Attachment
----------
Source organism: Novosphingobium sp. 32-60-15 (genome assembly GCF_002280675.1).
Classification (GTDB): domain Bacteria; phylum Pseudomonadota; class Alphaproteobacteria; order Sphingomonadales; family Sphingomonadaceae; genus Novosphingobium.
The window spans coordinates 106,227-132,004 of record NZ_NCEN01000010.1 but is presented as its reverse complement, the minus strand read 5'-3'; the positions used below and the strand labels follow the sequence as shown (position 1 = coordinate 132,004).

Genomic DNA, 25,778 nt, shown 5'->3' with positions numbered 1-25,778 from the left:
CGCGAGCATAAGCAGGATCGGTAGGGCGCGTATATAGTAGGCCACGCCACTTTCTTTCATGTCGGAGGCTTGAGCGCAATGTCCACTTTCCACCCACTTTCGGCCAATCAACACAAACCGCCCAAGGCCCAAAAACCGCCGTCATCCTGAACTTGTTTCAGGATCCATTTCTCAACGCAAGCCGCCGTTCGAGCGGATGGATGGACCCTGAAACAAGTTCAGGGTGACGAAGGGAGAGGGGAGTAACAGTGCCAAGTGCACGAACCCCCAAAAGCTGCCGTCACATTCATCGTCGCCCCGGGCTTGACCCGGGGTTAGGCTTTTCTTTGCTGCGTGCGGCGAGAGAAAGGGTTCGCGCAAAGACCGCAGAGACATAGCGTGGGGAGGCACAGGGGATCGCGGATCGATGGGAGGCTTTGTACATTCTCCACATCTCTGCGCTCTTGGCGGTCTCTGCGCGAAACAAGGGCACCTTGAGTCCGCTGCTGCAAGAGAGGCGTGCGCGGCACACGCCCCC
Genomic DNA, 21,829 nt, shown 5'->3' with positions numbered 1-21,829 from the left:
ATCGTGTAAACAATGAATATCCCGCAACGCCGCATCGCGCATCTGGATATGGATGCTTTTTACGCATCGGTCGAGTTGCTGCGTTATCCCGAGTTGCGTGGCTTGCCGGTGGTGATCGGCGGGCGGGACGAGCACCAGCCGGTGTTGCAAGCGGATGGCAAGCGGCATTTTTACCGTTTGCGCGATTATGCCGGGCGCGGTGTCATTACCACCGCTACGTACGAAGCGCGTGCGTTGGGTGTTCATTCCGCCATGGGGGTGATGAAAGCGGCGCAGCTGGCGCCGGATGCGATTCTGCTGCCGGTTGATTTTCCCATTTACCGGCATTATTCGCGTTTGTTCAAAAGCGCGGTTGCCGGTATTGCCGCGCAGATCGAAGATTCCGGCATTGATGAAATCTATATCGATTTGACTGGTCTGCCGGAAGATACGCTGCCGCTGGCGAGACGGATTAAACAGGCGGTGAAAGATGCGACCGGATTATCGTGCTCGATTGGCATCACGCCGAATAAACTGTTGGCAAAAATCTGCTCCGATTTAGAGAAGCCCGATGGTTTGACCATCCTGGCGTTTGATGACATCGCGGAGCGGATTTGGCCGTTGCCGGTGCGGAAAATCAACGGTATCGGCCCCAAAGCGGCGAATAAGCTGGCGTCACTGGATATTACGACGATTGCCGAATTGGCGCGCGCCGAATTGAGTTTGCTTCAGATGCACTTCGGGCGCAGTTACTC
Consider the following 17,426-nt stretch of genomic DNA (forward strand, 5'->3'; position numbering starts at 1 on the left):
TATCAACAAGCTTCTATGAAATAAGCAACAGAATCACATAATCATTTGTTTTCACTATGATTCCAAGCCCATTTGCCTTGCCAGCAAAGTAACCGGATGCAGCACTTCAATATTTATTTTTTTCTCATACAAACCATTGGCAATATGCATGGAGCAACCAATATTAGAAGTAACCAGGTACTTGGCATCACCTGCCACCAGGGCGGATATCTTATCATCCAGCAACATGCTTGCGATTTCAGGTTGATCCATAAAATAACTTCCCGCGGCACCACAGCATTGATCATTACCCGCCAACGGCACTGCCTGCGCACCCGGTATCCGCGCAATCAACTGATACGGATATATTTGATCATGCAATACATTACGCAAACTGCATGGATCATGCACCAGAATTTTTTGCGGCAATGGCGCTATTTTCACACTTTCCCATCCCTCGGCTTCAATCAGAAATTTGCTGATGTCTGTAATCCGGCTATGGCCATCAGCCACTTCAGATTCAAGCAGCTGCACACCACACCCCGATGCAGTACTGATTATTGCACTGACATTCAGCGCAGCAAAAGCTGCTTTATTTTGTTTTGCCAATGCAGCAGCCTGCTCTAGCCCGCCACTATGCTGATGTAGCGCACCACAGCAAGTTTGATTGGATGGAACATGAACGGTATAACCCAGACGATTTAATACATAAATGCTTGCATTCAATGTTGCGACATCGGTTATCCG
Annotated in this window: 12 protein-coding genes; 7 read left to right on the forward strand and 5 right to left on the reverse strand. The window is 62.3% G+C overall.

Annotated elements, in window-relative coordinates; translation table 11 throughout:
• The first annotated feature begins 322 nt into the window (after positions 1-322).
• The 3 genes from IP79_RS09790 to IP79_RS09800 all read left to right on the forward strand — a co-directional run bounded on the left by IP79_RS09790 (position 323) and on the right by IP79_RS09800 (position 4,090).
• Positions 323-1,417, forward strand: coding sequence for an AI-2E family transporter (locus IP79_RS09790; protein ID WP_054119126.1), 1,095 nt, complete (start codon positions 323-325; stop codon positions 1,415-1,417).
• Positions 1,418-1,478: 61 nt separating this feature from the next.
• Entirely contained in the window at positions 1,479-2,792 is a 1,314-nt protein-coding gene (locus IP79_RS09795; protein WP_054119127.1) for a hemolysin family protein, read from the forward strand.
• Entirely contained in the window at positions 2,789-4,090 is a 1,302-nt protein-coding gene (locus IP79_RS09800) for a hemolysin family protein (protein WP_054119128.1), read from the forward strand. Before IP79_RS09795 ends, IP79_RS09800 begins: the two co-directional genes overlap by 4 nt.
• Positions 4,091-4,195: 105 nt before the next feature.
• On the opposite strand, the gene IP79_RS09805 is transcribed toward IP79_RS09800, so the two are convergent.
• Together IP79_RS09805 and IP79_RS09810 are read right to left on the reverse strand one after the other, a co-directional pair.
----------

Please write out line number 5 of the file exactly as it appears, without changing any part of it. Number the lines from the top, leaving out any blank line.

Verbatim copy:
CGCGAGCATAAGCAGGATCGGTAGGGCGCGTATATAGTAGGCCACGCCACTTTCTTTCATGTCGGAGGCTTGAGCGCAATGTCCACTTTCCACCCACTTTCGGCCAATCAACACAAACCGCCCAAGGCCCAAAAACCGCCGTCATCCTGAACTTGTTTCAGGATCCATTTCTCAACGCAAGCCGCCGTTCGAGCGGATGGATGGACCCTGAAACAAGTTCAGGGTGACGAAGGGAGAGGGGAGTAACAGTGCCAAGTGCACGAACCCCCAAAAGCTGCCGTCACATTCATCGTCGCCCCGGGCTTGACCCGGGGTTAGGCTTTTCTTTGCTGCGTGCGGCGAGAGAAAGGGTTCGCGCAAAGACCGCAGAGACATAGCGTGGGGAGGCACAGGGGATCGCGGATCGATGGGAGGCTTTGTACATTCTCCACATCTCTGCGCTCTTGGCGGTCTCTGCGCGAAACAAGGGCACCTTGAGTCCGCTGCTGCAAGAGAGGCGTGCGCGGCACACGCCCCC